The Russo-Japanese war greatly weakened Russia's position in Europe, and left the Dual Alliance of France and Russia overweighted by the military strength of the Teutonic Empires, Germany and Austria, whether or not Italy should adhere to the Triple Alliance with these nations. To Great Britain, such a disturbance of the European balance was ever a matter of grave concern, and an abandonment of her policy of isolation was in this instance virtually forced upon her by Germany's rivalry in her own special sphere of commerce and sea power.
There was only one action between the Royal Navy Grand Fleet and the German High Seas Fleet in the World War, the battle of Jutland. This was indecisive, but even in a history with the limits of this book it deserves a chapter of its own. In the magnitude of the forces engaged, a magnitude less in numbers of ships—great as that was—than in the enormous destructive power concentrated in those ships, it was by far the greatest naval battle in history. Moreover, this was the one fleet battle fought with the weapons of to-day.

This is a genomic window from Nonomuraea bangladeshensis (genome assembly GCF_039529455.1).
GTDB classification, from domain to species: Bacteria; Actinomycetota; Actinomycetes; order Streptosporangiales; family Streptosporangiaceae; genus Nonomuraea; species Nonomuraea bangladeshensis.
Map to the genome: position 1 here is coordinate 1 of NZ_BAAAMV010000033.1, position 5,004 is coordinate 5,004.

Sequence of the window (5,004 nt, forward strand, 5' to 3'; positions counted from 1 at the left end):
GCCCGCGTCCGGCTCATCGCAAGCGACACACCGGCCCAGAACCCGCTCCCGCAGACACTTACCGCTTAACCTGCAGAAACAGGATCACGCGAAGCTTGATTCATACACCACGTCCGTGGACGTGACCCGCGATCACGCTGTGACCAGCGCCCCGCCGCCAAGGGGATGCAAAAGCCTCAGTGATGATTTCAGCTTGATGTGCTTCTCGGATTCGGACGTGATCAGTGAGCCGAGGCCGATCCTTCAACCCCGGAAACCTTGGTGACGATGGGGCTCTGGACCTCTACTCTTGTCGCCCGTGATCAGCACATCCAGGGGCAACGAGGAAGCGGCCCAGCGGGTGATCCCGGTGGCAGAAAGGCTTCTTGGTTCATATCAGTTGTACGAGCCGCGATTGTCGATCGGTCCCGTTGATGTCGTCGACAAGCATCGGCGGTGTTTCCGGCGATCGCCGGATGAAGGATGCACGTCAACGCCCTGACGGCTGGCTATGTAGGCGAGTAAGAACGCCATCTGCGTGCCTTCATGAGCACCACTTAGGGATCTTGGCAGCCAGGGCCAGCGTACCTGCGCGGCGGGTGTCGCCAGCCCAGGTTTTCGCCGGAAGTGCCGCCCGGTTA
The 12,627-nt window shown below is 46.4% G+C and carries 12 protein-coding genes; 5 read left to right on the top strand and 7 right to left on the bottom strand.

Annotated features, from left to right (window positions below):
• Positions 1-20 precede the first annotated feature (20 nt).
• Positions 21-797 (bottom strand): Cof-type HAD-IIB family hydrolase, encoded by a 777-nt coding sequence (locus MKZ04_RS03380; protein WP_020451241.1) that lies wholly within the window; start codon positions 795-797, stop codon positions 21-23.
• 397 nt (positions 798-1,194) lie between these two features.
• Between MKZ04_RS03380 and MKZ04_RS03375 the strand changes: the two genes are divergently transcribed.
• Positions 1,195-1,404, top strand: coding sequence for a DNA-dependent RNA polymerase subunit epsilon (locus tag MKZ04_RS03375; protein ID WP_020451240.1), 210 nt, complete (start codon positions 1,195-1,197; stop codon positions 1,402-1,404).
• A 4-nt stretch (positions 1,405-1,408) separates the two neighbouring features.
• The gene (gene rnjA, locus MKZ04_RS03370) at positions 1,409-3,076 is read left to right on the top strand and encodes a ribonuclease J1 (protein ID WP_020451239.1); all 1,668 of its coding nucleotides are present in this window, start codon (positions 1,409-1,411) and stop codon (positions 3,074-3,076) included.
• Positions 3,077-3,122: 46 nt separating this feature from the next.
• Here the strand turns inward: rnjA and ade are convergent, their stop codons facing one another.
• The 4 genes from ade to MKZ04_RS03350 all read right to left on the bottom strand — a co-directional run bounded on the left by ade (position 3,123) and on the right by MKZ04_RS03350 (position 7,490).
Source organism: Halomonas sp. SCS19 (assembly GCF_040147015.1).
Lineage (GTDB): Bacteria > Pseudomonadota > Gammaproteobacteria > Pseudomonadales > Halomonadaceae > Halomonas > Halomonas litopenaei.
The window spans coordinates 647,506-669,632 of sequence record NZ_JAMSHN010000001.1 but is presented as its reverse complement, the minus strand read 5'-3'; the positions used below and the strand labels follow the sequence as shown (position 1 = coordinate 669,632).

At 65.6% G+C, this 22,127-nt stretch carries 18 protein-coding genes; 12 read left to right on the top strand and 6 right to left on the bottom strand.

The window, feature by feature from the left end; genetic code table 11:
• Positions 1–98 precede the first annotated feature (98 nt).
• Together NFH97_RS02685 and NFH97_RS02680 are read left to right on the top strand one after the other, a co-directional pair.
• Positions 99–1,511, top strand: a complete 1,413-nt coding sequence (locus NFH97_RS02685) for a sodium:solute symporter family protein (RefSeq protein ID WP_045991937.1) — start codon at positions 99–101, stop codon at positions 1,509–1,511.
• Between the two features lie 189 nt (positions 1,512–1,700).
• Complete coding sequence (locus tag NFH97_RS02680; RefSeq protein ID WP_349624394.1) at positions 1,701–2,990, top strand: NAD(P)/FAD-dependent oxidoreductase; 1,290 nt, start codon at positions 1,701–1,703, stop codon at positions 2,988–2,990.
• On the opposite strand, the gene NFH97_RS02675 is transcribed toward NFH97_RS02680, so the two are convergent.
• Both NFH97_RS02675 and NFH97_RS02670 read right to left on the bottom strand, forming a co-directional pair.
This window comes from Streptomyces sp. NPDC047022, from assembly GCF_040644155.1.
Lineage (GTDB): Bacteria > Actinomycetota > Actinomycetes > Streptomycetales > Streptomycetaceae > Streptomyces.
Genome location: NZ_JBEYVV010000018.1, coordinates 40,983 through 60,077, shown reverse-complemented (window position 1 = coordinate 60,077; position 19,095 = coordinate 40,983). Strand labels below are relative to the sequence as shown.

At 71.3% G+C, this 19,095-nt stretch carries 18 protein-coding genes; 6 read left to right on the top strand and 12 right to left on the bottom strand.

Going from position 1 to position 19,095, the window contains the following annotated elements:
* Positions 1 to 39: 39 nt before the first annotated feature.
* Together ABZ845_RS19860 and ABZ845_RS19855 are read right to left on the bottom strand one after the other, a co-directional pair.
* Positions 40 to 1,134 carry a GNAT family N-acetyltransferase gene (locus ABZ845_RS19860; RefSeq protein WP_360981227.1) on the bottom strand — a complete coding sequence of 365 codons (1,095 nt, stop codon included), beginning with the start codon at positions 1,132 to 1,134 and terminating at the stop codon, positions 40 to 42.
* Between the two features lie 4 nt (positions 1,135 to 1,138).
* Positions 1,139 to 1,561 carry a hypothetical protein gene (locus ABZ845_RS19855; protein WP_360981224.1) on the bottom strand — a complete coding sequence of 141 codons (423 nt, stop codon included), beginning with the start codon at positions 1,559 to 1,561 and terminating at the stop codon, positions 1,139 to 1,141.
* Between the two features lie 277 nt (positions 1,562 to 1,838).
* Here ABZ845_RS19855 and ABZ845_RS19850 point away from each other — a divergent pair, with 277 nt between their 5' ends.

The memorial of HMS Vindictive was relocated to Ostend in the presence of Belgian King Albert II and Ambassador Brenton.
The City of Ostend has relocated a highly esteemed memorial, the bow of Her Majesty’s Ship (HMS) Vindictive during a ceremony attended by Belgian King Albert II and his wife, Queen Paola.
From hammocks to bunk beds, letters to e-mails, one Royal Navy sailor compares Christmas at sea 100 years apart
Sailors on board HMS St Albans will be away from their loved ones this Christmas but fortunately for them it will be a much more comfortable experience than it was for their forebears.
Next year marks 100 years since the Battle of Jutland, one of the most significant naval engagements of the First World War, and the anniversary is being marked with a major commemorative event in May.